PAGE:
Modern Library Storage Bins in the making…
Making these things is way more work than you think.
Part One - Getting the books. You think finding decent hardcover books would be easy in this digital document world, and it is, if you want to pay $2 or more a book. Sure $2 sounds cheap, but 15 books later, you’ve got $30 into one of these things and you haven’t even made a box to put ‘em on.
Part Two - Selecting the books. When you look at the Book Bins, the books may seem random, but it took a lot of time to get them to that point. After having the spines carefully removed, we separate and sort the books by height. This is important for practical purposes. The boxes themselves are very durable, so to make sure the book spine face is equally durable, it’s important that they don’t protrude too far from any edges of the box, where they’re susceptible to excessive wear and tear.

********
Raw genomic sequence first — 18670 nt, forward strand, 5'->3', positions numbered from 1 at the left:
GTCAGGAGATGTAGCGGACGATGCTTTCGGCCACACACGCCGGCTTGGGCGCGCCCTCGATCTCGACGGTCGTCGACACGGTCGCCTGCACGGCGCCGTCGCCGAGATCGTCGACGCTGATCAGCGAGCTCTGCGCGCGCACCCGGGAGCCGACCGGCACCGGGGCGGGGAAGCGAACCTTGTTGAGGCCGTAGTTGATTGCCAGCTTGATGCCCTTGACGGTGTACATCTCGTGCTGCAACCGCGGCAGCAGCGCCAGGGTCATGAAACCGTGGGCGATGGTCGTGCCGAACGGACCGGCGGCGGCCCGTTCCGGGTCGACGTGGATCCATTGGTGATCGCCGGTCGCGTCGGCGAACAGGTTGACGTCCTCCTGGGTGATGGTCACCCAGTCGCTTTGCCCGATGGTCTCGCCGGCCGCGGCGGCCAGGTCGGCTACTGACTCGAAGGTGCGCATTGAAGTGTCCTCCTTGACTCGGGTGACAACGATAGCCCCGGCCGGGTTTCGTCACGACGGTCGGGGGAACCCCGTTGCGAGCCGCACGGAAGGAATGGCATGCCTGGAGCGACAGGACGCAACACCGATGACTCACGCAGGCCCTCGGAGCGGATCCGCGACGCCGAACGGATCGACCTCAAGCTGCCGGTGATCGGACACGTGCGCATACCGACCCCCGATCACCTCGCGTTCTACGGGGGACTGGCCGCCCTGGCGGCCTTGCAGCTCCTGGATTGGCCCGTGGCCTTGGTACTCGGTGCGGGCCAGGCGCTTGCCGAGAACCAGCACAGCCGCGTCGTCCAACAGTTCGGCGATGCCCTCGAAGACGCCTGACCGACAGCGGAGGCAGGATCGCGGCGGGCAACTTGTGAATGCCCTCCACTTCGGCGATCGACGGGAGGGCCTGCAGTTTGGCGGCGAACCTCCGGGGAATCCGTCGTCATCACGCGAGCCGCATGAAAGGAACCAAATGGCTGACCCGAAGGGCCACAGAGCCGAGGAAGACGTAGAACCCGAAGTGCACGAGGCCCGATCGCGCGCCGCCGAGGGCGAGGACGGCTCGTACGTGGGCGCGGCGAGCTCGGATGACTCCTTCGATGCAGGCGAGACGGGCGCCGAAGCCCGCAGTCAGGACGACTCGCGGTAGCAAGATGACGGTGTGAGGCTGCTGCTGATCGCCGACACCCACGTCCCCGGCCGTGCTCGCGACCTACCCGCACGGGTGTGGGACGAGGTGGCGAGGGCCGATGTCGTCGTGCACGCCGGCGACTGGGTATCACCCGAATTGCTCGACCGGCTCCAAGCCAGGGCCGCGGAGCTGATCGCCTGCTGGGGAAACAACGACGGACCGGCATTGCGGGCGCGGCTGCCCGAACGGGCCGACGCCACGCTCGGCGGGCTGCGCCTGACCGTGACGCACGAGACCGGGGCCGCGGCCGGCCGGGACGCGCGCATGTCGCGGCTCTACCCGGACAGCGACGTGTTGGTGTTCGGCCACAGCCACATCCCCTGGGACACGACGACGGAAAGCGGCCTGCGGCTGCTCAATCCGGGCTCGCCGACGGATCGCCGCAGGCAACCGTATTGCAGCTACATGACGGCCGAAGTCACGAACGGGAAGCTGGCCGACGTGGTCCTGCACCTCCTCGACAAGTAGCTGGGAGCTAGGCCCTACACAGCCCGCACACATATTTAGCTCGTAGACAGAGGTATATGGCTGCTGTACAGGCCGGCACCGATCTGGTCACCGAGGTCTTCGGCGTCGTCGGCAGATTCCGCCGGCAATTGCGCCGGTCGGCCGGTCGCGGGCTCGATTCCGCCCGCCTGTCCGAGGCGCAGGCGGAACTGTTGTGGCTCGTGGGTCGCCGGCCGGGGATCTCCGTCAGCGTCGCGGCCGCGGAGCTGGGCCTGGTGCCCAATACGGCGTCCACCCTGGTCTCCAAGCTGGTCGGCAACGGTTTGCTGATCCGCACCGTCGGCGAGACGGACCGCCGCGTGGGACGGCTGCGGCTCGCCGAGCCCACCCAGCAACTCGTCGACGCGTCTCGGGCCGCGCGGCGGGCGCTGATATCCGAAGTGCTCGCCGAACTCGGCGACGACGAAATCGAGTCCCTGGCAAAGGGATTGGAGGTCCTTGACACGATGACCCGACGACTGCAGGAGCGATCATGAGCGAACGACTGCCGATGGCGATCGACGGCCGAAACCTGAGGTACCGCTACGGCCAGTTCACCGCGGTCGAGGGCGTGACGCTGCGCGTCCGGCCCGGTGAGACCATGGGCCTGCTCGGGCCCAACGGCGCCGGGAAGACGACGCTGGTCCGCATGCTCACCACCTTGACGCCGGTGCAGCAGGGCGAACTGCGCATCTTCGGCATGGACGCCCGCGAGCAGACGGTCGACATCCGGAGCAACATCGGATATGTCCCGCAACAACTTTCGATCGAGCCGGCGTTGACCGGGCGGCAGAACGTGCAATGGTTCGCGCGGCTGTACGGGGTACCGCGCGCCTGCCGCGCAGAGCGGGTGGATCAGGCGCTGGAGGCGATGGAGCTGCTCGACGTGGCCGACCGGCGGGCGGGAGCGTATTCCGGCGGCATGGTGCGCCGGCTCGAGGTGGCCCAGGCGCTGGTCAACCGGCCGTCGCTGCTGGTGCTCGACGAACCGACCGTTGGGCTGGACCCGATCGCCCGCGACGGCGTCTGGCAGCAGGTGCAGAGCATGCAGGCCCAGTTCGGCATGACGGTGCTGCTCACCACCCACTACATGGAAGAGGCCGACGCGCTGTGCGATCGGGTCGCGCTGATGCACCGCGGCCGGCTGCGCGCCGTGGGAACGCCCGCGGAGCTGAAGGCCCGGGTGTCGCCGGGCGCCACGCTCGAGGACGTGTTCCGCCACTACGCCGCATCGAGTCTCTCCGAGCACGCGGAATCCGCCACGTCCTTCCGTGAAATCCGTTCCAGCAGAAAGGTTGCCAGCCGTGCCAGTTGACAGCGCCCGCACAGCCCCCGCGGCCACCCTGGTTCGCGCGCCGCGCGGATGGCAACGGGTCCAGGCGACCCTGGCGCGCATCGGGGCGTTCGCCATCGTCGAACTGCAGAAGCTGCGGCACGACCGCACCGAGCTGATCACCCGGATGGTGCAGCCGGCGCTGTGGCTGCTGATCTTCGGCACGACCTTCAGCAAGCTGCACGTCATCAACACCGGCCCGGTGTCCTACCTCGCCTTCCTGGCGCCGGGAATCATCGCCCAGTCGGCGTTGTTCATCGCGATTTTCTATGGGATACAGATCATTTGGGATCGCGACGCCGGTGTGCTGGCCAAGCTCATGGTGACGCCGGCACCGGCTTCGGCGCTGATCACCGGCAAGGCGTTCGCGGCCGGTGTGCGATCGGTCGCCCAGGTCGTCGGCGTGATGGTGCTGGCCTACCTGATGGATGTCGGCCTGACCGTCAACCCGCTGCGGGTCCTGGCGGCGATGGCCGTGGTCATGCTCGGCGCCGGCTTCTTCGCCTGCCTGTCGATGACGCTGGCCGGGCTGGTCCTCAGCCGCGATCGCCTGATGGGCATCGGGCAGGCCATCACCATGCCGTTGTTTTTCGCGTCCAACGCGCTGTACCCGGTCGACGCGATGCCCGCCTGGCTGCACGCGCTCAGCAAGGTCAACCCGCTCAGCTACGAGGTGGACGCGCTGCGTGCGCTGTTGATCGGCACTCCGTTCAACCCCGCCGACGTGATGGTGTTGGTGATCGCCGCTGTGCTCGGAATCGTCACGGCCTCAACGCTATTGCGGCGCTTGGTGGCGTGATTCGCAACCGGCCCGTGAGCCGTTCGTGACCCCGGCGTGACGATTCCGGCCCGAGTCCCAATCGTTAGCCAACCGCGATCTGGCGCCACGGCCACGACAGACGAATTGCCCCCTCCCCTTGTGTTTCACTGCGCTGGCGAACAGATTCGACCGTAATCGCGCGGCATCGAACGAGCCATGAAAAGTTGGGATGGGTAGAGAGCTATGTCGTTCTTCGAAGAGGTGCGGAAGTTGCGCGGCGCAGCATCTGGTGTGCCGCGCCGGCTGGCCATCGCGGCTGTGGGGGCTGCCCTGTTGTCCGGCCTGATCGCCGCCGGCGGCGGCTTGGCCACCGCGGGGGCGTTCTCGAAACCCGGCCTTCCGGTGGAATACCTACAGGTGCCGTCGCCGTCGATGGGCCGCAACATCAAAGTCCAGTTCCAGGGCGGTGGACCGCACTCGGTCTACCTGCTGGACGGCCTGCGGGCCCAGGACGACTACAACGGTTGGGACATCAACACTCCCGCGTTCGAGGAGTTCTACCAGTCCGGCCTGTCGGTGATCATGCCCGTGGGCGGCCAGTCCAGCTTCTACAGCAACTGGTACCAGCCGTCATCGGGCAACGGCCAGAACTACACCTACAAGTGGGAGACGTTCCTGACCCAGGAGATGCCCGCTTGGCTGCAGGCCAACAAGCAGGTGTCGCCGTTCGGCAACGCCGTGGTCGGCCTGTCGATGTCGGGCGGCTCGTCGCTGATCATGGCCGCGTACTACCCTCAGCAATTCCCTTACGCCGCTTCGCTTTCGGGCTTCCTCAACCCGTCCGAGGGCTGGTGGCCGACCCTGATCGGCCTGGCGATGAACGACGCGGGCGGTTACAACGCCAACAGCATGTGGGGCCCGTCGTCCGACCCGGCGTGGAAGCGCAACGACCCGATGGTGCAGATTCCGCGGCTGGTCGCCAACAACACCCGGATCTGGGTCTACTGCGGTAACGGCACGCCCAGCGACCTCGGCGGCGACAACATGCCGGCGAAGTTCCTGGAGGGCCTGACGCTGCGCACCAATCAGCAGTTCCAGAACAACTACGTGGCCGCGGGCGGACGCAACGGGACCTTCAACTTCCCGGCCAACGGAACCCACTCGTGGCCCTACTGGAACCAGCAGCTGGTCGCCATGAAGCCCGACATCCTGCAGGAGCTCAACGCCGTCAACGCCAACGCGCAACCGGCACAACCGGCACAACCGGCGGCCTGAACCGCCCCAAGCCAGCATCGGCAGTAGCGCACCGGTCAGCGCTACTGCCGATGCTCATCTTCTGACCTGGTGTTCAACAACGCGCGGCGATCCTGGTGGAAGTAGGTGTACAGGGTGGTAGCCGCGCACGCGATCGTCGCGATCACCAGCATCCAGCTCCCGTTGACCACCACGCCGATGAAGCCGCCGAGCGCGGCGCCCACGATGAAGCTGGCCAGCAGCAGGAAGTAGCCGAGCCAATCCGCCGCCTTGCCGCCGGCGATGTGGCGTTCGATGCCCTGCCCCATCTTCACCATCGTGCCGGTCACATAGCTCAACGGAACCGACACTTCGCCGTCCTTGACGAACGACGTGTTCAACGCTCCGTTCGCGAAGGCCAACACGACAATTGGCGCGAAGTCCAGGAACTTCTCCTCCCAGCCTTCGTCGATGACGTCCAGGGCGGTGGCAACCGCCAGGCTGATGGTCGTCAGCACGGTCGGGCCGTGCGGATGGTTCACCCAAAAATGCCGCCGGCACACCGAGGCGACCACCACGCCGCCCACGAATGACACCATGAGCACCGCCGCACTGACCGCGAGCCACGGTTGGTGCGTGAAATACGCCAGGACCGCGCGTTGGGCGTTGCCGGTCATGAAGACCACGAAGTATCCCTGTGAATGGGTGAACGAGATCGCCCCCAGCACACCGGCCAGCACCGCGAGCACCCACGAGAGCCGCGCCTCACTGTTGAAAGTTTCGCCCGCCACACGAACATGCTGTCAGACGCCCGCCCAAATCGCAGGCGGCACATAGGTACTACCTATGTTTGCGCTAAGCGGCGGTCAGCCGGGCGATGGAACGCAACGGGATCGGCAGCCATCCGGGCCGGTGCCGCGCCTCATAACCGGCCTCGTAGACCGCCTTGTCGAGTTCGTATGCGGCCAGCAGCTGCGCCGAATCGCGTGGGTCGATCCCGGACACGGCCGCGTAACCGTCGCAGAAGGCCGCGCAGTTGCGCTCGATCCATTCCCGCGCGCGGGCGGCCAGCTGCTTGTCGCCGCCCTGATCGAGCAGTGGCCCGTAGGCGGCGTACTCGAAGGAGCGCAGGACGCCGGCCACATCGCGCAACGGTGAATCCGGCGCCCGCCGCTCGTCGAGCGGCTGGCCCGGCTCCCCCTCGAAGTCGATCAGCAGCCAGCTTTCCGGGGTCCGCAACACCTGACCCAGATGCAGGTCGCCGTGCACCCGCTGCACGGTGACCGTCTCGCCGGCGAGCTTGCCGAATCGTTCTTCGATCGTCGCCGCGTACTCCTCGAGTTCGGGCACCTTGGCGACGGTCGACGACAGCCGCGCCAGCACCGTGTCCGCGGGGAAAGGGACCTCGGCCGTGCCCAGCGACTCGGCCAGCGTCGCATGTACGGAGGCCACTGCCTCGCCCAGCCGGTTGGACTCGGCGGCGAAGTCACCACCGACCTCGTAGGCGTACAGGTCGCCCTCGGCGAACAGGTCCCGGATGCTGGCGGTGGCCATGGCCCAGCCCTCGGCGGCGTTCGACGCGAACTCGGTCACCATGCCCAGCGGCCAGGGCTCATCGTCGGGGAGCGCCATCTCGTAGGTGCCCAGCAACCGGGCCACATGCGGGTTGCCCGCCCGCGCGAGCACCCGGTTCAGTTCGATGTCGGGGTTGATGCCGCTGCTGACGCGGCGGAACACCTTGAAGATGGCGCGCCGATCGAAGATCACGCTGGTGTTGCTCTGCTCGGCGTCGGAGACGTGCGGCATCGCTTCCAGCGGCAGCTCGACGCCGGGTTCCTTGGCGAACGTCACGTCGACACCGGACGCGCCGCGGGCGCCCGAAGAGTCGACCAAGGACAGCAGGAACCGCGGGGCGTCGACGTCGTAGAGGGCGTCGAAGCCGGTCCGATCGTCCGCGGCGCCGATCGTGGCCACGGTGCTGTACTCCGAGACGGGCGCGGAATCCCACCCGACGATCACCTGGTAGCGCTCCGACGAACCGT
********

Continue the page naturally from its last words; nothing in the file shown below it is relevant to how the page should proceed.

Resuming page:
Then Jen typically puts them together into approximate collections for each bin. When it comes time to attach them to the bin, they’re scrutinized further by size and color, and to make sure they fit the box properly. There’s an art to making a group of random width books fit perfectly from edge-to-edge of each bin.
Occasionally odd length spines need to be cut down. You see this in people with short legs. When doing this at home, try not to cut your fingers off. If you do, try not to get blood on your project. Oh, and I should probably have some kind of disclaimer here, and say Don’t Attempt To Build Anything At Home. We are professionals. Besides, this stuff really is a lot of work, and if you don’t have anything better to do than spend your weekend trying to build one of these things, you should just go watch some Chris Elliot.
Step Three - To quote Tracy Jordan, “Blah Blah Blah, you get the point.”
Able + Baker Design